Publication: Eurasia Daily Monitor Volume: 3 Issue: 163

The International Monetary Fund (IMF) has warned the Georgian government to curb the country’s creeping inflation. The admonition has provided evidence that the country’s actual economic situation significantly differs from the government’s rosy pronouncements. Since the beginning of 2006, the government has continuously touted impressive economic achievements (see EDM, February 15), including the creation of new jobs, over 30,000 new enterprises, and an 8.4% increase in GDP for the first quarter of 2006, compared to 5.4% in the first quarter of 2005.

The IMF mission visited Tbilisi August 11-18 to assess recent economic developments. Members sternly warned the Georgian government to trim inflation from the current 14.5% to 10% by the end of 2006 and to gradually reduce the double-digit inflation rate to the 5-6% target set in the 2006 state budget. While acknowledging Georgia’s economic growth, the IMF nevertheless emphasized the “significant inflationary pressure” posing “a serious risk to macroeconomic stability.” The IMF’s investigation concluded that the sudden rise in the inflation rate — from 6% at the end of April to 14.5% at the end of July — was the result of the excess money supply in the country. The IMF team called on the government to restrain its expenditures.

The National Bank of Georgia (NBG) waited until July 1 to inform the media of the 10% inflation rate first registered in May. NBG President Roman Gotsiridze attributed the accelerating inflation rate to increased gas and electricity prices and negative external factors. When parliament studied the draft 2006 state budget in December 2005, Gotsiridze had assured lawmakers that NBG would not allow double-digit inflation rates in 2006. Inflation was around 6.2% in 2005.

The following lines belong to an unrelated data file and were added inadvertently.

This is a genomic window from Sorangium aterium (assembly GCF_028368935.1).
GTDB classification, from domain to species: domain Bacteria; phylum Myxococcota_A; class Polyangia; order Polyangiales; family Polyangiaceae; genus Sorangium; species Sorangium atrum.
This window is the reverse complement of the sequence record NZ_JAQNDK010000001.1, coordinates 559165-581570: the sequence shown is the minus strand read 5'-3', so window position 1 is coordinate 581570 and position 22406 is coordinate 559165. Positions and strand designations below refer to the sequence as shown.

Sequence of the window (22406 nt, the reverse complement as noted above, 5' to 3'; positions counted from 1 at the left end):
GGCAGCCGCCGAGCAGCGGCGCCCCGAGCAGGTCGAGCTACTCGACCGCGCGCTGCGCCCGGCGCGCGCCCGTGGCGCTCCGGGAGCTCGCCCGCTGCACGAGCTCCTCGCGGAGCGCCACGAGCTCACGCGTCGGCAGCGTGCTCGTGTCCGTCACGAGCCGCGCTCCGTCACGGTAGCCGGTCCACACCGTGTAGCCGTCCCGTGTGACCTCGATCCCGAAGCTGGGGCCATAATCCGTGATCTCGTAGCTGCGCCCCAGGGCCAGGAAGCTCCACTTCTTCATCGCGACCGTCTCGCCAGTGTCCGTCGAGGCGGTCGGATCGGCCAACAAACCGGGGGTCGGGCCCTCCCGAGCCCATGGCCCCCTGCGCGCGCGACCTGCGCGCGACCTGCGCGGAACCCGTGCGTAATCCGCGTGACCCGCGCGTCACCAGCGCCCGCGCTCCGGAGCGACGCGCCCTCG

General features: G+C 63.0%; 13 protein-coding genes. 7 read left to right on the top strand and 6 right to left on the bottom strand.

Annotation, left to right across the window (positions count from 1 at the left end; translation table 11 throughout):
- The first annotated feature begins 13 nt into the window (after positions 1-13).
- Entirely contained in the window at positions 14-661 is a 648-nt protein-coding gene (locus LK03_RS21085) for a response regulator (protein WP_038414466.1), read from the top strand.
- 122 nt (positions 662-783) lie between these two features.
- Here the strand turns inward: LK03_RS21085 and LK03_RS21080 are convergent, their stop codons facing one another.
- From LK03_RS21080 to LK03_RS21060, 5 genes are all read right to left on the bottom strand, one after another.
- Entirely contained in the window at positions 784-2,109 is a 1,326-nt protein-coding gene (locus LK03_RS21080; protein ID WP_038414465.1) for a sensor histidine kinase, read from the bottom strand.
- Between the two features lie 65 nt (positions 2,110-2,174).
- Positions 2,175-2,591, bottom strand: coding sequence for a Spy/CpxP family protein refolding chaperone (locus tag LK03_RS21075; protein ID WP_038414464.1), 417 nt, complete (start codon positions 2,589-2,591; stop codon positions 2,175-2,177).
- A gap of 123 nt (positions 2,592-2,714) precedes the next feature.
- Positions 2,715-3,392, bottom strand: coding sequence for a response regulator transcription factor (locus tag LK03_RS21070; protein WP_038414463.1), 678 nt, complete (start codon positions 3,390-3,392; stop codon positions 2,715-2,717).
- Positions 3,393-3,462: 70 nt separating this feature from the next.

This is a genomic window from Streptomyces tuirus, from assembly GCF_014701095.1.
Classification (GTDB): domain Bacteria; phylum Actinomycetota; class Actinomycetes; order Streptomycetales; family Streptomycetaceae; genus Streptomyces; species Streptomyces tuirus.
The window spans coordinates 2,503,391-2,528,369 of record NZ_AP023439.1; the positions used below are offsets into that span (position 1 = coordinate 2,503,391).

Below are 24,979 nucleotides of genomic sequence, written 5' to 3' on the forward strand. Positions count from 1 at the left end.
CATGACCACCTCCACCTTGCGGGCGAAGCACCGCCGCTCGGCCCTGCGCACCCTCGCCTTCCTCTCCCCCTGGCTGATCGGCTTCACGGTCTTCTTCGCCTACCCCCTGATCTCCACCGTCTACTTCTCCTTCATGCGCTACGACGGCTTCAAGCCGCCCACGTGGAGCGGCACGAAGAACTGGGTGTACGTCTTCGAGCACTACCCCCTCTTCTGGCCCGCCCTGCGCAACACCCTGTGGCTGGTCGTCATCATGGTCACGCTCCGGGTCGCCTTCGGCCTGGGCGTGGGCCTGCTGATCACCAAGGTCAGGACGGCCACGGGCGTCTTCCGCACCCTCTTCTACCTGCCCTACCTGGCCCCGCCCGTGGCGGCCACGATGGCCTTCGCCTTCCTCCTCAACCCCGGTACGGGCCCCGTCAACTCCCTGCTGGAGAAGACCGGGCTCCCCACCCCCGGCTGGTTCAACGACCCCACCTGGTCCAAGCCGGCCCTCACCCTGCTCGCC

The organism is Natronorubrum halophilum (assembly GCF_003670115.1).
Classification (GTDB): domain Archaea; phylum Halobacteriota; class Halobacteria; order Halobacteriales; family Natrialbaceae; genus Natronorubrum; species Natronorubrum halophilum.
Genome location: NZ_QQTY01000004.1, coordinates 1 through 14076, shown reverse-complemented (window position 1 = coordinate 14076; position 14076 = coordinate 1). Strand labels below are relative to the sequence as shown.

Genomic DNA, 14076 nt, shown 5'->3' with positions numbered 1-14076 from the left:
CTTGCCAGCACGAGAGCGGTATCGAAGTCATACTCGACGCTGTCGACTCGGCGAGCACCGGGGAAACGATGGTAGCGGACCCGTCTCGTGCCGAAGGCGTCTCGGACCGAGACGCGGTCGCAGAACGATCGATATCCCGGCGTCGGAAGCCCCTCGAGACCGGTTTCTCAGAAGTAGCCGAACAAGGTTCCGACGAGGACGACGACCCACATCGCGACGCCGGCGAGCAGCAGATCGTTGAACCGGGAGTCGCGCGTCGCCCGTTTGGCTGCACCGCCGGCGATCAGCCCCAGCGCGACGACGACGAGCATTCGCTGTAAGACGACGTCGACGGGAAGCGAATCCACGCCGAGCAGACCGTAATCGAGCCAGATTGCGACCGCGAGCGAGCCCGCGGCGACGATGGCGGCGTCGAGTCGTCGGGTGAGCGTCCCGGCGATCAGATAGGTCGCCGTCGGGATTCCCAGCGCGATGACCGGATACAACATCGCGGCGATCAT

The rising cost of living and the falling purchasing power of the lari have prompted concerns that the Georgian currency might share the fate of its predecessor, the “coupon,” which rapidly depreciated in 1993-95. Some analysts believe inflation has already reached 20% and accuse the government of concealing this fact to avoid public disappointment ahead of local elections this fall. The inflationary processes have reportedly frightened many private depositors at Georgia’s commercial banks.

Analysts are skeptical about the efficacy of the securities that which the National Bank plans to issue to curb inflation by removing surplus money from the market, which was a result of the Finance Ministry’s spendthrift policy. David Amaglobeli, NBG vice-president, has brushed off talk of further inflation and depreciation of the lari. Amaglobeli, however, admitted that more coordinated work between the NBG and the government, as well as consistency between fiscal and monetary policies, is necessary to avoid a deterioration of macroeconomic stability in the country.

Symptomatically, on July 25, shortly before the IMF delegation’s visit, parliament approved government-proposed amendments to the 2006 state budget that increased expenditures by GEL 323 million ($182.3 million) against the planned GEL 77 million ($43.5 million). The bulk of this sum — GEL 212.5 million (about $120 million) — will be allocated to the Defense Ministry, which has propelled Georgia to world-class levels thanks to increased defense spending, according to the Stockholm International Peace Research Institute.